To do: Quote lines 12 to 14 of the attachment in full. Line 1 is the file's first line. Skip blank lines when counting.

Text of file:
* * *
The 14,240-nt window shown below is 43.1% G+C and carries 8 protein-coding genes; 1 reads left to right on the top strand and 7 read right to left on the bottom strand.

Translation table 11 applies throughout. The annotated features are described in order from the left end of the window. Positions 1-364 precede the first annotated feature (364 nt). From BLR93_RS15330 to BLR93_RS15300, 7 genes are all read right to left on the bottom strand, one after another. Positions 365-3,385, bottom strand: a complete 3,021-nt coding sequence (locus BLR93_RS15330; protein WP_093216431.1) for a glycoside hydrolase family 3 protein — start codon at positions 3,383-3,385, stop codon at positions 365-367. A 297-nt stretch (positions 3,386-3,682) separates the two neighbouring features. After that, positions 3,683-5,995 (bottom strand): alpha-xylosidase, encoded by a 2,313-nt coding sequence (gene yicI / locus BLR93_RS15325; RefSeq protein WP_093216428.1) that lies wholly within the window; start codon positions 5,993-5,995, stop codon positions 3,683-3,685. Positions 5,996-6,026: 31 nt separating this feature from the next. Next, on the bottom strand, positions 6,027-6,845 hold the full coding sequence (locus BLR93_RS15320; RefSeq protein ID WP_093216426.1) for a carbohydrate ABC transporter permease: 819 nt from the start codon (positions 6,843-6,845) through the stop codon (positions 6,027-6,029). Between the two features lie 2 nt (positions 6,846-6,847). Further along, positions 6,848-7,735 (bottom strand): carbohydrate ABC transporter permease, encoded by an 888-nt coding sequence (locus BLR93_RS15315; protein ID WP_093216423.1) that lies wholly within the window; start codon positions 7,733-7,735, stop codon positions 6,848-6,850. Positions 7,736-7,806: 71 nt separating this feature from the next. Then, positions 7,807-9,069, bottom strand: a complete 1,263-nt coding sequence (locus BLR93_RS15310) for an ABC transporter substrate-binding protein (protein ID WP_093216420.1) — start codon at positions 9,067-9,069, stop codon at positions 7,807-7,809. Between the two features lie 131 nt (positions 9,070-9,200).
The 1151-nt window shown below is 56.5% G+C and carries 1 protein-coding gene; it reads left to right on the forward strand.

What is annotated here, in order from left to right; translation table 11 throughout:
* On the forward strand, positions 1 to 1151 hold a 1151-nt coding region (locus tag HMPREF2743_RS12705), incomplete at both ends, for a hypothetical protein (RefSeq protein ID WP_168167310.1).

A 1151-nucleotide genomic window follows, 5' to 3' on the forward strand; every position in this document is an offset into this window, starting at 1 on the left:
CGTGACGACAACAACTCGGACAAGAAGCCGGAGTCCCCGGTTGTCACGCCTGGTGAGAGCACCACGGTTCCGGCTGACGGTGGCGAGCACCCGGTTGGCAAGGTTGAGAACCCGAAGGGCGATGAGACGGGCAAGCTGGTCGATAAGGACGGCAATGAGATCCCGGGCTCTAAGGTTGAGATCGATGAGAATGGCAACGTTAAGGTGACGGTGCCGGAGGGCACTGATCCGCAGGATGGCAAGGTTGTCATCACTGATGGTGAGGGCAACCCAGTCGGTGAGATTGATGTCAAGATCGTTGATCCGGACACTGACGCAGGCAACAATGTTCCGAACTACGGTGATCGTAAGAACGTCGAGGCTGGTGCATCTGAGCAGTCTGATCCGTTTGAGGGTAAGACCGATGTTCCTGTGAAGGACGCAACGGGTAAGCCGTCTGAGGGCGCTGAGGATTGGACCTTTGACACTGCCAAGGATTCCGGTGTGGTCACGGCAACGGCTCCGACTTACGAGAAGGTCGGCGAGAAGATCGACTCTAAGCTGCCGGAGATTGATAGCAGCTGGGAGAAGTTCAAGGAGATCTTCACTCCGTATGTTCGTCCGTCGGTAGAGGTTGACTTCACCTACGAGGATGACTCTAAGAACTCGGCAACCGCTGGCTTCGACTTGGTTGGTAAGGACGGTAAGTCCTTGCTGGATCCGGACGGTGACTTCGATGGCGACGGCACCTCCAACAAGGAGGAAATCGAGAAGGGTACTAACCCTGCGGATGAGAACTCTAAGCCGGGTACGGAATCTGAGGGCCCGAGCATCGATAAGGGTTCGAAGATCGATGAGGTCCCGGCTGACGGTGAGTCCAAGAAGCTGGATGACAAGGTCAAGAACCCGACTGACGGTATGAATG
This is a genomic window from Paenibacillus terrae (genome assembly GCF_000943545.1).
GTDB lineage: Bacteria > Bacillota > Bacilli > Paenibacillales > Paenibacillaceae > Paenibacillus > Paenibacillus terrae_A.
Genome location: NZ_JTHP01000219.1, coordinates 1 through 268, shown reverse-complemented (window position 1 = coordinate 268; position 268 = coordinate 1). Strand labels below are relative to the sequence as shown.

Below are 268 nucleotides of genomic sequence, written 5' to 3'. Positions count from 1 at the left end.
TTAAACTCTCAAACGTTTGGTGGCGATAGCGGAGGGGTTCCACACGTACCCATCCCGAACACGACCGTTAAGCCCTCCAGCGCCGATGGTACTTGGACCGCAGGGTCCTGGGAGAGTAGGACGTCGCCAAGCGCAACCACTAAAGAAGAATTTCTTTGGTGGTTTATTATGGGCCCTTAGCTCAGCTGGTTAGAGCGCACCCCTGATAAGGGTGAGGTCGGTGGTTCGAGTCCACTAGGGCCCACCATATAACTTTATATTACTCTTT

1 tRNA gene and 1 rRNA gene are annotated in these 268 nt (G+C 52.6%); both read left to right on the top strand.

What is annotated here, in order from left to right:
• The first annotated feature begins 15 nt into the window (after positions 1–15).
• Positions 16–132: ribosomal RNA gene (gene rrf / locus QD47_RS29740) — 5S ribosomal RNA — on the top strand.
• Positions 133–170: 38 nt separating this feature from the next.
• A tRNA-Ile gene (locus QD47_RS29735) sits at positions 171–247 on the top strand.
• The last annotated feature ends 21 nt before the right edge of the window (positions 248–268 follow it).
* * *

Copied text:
TTAAACTCTCAAACGTTTGGTGGCGATAGCGGAGGGGTTCCACACGTACCCATCCCGAACACGACCGTTAAGCCCTCCAGCGCCGATGGTACTTGGACCGCAGGGTCCTGGGAGAGTAGGACGTCGCCAAGCGCAACCACTAAAGAAGAATTTCTTTGGTGGTTTATTATGGGCCCTTAGCTCAGCTGGTTAGAGCGCACCCCTGATAAGGGTGAGGTCGGTGGTTCGAGTCCACTAGGGCCCACCATATAACTTTATATTACTCTTT

1 tRNA gene and 1 rRNA gene are annotated in these 268 nt (G+C 52.6%); both read left to right on the top strand.

What is annotated here, in order from left to right: